You should probably run a static test for a max of 30 seconds. It is easy to burn out motors and speed controls. Do not ask me how many. If you have a volt meter the best twelve dollars you can spend is on the fma web site. I bought the shunt that you plug in your volt meter to make a watt meter. No more guessing. Do your self a favor..... buy it.
tekajo is offline  
Reply With Quote
Old 02-16-2007, 12:32 AM
  #4  
tester423
Member
Thread Starter
 
Join Date: May 2006
Location: johnson city, TN
Posts: 56
Gallery
My Gallery
Models
My Models
Ratings
My Feedback
Default RE: New to electric park flyers

I remember seeing a few smaller props at the LHS that said slow flyer -- Does that make a difference? I am pretty sure they had a 10x4 but I do not remember if that was one that said slow fly or not. I'll look tomorrow.
tester423 is offline  
Reply With Quote
Old 02-18-2007, 06:59 PM
  #5  
AJ1202
Senior Member
 
Join Date: Aug 2005
Location: Savannah, GA
Posts: 4,354
Gallery
My Gallery
Models
My Models
Ratings
My Feedback
Default RE: New to electric park flyers

Just my 2 cents but if your running a 1750 KV and 3S 1150 I would not go with any thing larger than 7 or 8X4 prop even the 8 will be pushing things a bit, this is the same set up I use in a couple of my planes, A BP21 1750 KV and 3S 1350 batt, if I run a 8X4 my batt heats up a good bit more than I like, the plane you have descibed needs more like a 950 or 1050 max KV to use the larger prop for thrust. the higher KV is more for speed. I am currently running a 950 KV with the same 3S and a 12X6 and it is a good match, this set up is on my E-Flight Ultimate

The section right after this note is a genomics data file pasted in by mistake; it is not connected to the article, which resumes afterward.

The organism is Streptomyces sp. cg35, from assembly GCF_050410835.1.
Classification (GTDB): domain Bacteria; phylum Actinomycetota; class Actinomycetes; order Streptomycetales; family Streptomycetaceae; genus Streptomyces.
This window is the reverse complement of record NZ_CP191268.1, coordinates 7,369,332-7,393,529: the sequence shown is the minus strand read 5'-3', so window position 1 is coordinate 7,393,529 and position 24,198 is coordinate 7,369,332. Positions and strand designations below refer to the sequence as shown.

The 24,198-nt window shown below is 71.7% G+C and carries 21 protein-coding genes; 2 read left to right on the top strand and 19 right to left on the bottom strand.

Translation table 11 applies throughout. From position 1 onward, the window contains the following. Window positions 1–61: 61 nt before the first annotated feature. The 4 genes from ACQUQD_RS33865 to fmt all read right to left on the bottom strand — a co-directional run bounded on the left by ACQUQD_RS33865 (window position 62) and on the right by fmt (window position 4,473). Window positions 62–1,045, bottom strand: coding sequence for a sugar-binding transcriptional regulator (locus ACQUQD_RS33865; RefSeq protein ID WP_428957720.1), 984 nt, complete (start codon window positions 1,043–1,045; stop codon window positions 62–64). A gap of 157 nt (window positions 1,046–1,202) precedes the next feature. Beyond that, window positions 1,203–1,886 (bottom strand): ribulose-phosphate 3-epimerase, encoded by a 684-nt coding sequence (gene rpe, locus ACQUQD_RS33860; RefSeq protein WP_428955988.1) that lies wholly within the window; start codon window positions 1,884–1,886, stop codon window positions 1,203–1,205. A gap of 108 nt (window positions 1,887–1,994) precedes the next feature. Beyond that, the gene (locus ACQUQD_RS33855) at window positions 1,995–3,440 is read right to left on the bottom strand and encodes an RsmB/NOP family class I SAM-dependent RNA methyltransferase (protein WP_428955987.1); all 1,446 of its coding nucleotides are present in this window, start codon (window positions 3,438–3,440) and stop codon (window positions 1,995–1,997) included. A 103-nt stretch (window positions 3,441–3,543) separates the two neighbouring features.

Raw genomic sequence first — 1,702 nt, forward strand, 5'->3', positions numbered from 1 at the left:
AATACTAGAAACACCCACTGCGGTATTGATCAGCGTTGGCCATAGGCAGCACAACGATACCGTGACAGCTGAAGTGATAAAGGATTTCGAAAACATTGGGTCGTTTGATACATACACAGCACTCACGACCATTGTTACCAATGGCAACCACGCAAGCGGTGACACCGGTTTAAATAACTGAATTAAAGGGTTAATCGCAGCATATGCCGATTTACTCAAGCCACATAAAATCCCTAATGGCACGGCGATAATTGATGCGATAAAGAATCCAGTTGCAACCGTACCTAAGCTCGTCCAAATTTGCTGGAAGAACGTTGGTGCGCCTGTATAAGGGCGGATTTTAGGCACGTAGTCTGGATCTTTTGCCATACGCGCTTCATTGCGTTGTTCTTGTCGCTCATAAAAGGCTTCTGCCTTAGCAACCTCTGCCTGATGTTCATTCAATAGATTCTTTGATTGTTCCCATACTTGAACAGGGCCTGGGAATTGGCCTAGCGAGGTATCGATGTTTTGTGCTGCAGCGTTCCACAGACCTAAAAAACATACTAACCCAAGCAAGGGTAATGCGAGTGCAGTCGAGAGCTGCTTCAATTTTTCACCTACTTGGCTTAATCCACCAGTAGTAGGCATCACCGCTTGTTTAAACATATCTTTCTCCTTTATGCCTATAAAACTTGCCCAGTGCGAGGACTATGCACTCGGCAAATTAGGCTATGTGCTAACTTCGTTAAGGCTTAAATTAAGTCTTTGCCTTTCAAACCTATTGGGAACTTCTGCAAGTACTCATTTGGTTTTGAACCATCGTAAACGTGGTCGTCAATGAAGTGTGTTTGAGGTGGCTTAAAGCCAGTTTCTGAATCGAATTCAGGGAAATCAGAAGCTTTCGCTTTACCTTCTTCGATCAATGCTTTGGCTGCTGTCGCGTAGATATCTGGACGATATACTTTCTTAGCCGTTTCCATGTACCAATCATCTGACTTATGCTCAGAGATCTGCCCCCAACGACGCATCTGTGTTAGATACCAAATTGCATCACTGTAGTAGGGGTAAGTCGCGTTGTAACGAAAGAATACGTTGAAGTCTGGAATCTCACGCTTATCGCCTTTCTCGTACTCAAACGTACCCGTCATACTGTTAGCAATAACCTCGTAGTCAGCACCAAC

AJ1202 is offline  
Reply With Quote
Old 02-20-2007, 09:41 AM
  #6  
tester423
Member
Thread Starter
 
Join Date: May 2006
Location: johnson city, TN
Posts: 56
Gallery
My Gallery
Models
My Models
Ratings
My Feedback
Default RE: New to electric park flyers

FWIW -- I put a 10x3.8 slow fly prop on it and noting heated up. I did not fly it but just test ran it for a while. I held it and ran it through lots of rpm changes and full throttle several times for about 20 sec. burst. Seemed like it did fine to me. I ran till the ESC shut the motor down and checked the voltage on the battery. It was setting at 10.4 volts.